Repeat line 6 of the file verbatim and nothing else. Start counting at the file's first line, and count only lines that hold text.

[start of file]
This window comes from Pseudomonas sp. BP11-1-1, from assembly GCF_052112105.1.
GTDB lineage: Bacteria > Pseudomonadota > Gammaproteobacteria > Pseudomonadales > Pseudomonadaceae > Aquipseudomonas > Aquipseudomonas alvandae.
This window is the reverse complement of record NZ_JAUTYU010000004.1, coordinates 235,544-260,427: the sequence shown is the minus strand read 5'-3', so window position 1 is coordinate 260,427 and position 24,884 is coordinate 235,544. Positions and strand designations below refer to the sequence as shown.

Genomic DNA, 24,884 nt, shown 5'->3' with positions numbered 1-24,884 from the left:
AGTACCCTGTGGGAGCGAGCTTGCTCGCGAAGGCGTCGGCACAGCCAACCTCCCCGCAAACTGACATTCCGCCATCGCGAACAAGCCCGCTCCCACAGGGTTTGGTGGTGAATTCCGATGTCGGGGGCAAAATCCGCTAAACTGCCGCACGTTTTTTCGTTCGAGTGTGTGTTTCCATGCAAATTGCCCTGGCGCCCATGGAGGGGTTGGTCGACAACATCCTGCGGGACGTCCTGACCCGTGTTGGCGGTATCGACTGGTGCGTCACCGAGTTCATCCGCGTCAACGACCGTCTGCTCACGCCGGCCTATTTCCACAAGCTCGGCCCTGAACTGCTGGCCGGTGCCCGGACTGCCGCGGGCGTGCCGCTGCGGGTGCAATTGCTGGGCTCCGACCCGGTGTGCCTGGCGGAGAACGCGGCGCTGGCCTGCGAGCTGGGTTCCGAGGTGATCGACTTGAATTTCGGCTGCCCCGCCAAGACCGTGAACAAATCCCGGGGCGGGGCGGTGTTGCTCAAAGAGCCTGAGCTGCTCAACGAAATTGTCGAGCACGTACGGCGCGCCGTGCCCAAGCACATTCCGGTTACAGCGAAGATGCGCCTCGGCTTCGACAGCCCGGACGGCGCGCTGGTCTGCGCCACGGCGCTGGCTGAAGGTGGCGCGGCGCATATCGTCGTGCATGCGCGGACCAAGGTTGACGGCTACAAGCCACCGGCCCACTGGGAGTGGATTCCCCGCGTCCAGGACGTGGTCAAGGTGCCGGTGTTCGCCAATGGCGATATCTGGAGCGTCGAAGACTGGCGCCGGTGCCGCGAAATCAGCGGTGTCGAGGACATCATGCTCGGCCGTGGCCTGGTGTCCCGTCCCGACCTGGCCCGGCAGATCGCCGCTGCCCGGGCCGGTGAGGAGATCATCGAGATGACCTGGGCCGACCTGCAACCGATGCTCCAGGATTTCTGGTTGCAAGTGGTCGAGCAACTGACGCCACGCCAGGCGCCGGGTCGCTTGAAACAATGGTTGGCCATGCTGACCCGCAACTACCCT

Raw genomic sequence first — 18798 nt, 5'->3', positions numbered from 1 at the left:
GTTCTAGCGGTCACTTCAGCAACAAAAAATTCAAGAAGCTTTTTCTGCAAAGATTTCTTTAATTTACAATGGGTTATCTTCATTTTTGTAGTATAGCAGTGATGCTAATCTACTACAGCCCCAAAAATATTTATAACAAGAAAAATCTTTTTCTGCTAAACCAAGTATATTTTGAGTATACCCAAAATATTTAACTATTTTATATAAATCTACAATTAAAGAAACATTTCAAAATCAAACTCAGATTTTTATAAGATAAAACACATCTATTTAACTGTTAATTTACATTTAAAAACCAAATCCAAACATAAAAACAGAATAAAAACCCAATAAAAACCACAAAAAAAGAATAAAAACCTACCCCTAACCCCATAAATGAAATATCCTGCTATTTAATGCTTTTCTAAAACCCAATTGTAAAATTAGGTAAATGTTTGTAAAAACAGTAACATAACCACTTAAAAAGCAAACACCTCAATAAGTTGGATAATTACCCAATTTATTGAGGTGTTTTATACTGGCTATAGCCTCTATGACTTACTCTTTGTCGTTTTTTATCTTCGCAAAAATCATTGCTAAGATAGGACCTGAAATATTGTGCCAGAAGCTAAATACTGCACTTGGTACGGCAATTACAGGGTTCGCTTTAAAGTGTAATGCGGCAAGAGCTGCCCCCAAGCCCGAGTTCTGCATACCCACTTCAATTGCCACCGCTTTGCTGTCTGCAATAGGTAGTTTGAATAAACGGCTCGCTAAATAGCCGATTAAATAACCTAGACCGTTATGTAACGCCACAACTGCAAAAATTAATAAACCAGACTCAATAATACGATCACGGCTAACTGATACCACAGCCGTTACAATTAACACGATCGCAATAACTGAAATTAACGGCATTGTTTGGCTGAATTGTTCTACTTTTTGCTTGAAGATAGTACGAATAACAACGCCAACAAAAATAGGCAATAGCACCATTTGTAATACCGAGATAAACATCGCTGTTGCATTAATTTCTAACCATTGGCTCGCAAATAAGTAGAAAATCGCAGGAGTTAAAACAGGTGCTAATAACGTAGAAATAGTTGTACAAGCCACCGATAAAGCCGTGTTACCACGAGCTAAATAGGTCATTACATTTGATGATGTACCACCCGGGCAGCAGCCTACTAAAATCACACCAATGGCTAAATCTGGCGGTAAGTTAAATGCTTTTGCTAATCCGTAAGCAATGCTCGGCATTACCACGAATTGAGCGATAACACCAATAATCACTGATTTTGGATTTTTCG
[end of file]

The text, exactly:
Raw genomic sequence first — 18798 nt, 5'->3', positions numbered from 1 at the left: